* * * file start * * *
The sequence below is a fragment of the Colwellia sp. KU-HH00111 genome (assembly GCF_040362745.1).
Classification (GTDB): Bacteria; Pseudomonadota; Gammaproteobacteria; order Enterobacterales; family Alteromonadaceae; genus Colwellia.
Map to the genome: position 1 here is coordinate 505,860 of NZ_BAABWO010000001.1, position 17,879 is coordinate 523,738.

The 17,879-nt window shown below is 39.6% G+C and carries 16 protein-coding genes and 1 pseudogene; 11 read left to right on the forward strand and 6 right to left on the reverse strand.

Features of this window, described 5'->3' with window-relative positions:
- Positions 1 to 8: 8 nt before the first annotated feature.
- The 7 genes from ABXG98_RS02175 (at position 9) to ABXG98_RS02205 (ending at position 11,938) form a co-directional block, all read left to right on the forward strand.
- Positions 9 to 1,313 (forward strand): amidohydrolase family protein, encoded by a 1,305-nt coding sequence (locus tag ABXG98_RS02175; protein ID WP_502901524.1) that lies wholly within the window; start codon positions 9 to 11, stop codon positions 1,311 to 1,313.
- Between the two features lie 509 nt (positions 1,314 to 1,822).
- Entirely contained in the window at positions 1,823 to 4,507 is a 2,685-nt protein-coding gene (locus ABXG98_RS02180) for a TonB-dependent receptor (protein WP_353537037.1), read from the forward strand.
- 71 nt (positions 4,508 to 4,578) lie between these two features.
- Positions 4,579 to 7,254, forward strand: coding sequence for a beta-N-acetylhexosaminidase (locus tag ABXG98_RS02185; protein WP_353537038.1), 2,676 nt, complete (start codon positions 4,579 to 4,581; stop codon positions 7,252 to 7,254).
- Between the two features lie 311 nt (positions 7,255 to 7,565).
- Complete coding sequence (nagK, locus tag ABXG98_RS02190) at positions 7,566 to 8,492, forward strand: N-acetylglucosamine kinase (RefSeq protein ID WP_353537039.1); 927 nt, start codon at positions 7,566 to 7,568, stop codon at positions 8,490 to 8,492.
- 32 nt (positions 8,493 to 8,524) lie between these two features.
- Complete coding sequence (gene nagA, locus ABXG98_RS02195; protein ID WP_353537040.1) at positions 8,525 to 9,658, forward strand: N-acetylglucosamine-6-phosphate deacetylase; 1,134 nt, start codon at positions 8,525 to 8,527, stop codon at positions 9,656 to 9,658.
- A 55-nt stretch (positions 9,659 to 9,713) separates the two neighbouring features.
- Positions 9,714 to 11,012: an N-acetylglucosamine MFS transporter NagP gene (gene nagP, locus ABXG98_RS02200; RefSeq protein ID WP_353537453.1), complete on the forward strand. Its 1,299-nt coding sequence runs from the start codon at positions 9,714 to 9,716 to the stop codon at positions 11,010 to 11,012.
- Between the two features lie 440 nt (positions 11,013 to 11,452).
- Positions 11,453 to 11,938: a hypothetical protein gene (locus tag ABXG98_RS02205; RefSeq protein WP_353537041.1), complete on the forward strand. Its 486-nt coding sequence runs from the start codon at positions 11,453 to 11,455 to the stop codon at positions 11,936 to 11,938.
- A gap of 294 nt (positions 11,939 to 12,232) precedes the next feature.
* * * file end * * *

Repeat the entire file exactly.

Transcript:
The sequence below is a fragment of the Colwellia sp. KU-HH00111 genome (assembly GCF_040362745.1).
Classification (GTDB): Bacteria; Pseudomonadota; Gammaproteobacteria; order Enterobacterales; family Alteromonadaceae; genus Colwellia.
Map to the genome: position 1 here is coordinate 505,860 of NZ_BAABWO010000001.1, position 17,879 is coordinate 523,738.

The 17,879-nt window shown below is 39.6% G+C and carries 16 protein-coding genes and 1 pseudogene; 11 read left to right on the forward strand and 6 right to left on the reverse strand.

Features of this window, described 5'->3' with window-relative positions:
- Positions 1 to 8: 8 nt before the first annotated feature.
- The 7 genes from ABXG98_RS02175 (at position 9) to ABXG98_RS02205 (ending at position 11,938) form a co-directional block, all read left to right on the forward strand.
- Positions 9 to 1,313 (forward strand): amidohydrolase family protein, encoded by a 1,305-nt coding sequence (locus tag ABXG98_RS02175; protein ID WP_502901524.1) that lies wholly within the window; start codon positions 9 to 11, stop codon positions 1,311 to 1,313.
- Between the two features lie 509 nt (positions 1,314 to 1,822).
- Entirely contained in the window at positions 1,823 to 4,507 is a 2,685-nt protein-coding gene (locus ABXG98_RS02180) for a TonB-dependent receptor (protein WP_353537037.1), read from the forward strand.
- 71 nt (positions 4,508 to 4,578) lie between these two features.
- Positions 4,579 to 7,254, forward strand: coding sequence for a beta-N-acetylhexosaminidase (locus tag ABXG98_RS02185; protein WP_353537038.1), 2,676 nt, complete (start codon positions 4,579 to 4,581; stop codon positions 7,252 to 7,254).
- Between the two features lie 311 nt (positions 7,255 to 7,565).
- Complete coding sequence (nagK, locus tag ABXG98_RS02190) at positions 7,566 to 8,492, forward strand: N-acetylglucosamine kinase (RefSeq protein ID WP_353537039.1); 927 nt, start codon at positions 7,566 to 7,568, stop codon at positions 8,490 to 8,492.
- 32 nt (positions 8,493 to 8,524) lie between these two features.
- Complete coding sequence (gene nagA, locus ABXG98_RS02195; protein ID WP_353537040.1) at positions 8,525 to 9,658, forward strand: N-acetylglucosamine-6-phosphate deacetylase; 1,134 nt, start codon at positions 8,525 to 8,527, stop codon at positions 9,656 to 9,658.
- A 55-nt stretch (positions 9,659 to 9,713) separates the two neighbouring features.
- Positions 9,714 to 11,012: an N-acetylglucosamine MFS transporter NagP gene (gene nagP, locus ABXG98_RS02200; RefSeq protein ID WP_353537453.1), complete on the forward strand. Its 1,299-nt coding sequence runs from the start codon at positions 9,714 to 9,716 to the stop codon at positions 11,010 to 11,012.
- Between the two features lie 440 nt (positions 11,013 to 11,452).
- Positions 11,453 to 11,938: a hypothetical protein gene (locus tag ABXG98_RS02205; RefSeq protein WP_353537041.1), complete on the forward strand. Its 486-nt coding sequence runs from the start codon at positions 11,453 to 11,455 to the stop codon at positions 11,936 to 11,938.
- A gap of 294 nt (positions 11,939 to 12,232) precedes the next feature.